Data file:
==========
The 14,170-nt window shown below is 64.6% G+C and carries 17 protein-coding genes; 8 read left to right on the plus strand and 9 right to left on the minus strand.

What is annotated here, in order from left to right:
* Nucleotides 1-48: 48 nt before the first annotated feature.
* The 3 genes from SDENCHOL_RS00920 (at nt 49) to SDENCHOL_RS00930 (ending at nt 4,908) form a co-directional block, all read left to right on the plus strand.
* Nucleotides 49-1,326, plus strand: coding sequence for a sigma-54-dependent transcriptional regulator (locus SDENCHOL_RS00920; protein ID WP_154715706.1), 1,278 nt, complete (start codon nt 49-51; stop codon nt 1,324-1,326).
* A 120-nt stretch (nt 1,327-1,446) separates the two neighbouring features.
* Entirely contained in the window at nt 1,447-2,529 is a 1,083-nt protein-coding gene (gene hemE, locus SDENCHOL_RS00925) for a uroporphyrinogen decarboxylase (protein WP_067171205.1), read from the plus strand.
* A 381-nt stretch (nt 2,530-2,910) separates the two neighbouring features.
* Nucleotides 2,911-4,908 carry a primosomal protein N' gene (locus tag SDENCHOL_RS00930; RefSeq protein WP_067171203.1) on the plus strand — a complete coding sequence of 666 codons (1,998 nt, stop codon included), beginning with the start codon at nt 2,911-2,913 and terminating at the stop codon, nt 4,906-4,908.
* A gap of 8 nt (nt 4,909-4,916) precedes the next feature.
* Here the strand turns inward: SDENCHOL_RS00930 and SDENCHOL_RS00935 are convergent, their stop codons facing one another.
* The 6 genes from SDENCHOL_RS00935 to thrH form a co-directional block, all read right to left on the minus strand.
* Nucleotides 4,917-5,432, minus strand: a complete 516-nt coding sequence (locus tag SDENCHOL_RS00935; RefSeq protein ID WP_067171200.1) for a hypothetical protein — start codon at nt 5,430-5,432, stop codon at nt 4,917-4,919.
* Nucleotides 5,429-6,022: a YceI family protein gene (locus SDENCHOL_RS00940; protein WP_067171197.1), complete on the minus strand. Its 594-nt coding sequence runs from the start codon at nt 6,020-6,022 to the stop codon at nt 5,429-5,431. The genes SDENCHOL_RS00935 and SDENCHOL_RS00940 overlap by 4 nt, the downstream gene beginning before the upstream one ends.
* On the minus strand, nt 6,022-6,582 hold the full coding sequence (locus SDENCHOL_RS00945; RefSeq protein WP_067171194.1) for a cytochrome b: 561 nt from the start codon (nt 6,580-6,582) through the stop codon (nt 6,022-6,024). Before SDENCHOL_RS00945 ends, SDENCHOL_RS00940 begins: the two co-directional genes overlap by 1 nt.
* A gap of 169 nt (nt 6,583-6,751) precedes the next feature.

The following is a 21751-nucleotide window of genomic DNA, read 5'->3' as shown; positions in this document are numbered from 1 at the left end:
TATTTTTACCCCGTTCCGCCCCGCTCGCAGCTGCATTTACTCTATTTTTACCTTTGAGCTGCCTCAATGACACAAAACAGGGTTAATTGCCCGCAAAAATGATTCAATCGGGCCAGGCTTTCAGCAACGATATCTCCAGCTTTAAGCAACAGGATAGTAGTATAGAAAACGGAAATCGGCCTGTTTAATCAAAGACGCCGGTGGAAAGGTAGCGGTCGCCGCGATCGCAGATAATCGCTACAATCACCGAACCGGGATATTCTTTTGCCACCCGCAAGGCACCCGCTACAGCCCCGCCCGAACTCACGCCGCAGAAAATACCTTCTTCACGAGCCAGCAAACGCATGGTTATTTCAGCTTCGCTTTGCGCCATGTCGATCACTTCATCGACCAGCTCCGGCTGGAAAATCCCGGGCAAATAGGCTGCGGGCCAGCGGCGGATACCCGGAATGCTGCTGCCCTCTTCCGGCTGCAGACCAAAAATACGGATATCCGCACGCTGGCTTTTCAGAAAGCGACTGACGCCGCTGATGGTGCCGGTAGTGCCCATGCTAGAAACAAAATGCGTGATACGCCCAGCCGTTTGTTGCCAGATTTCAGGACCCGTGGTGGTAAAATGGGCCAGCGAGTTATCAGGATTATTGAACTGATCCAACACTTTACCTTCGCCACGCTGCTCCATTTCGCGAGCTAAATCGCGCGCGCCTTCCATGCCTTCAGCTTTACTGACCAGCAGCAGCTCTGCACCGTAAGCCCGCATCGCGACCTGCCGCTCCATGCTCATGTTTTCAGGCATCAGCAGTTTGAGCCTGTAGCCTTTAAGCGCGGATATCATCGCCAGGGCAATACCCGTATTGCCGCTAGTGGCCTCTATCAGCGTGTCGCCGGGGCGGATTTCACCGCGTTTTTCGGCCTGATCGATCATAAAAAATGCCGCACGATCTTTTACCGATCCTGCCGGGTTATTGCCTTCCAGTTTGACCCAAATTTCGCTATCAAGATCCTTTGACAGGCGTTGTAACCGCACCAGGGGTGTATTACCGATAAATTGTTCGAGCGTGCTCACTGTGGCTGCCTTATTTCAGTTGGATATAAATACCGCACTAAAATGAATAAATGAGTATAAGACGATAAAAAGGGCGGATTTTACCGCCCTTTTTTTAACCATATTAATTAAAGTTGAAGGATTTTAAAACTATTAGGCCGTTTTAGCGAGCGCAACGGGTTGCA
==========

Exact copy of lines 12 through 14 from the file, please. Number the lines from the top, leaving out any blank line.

* The 6 genes from SDENCHOL_RS00935 to thrH form a co-directional block, all read right to left on the minus strand.
* Nucleotides 4,917-5,432, minus strand: a complete 516-nt coding sequence (locus tag SDENCHOL_RS00935; RefSeq protein ID WP_067171200.1) for a hypothetical protein — start codon at nt 5,430-5,432, stop codon at nt 4,917-4,919.
* Nucleotides 5,429-6,022: a YceI family protein gene (locus SDENCHOL_RS00940; protein WP_067171197.1), complete on the minus strand. Its 594-nt coding sequence runs from the start codon at nt 6,020-6,022 to the stop codon at nt 5,429-5,431. The genes SDENCHOL_RS00935 and SDENCHOL_RS00940 overlap by 4 nt, the downstream gene beginning before the upstream one ends.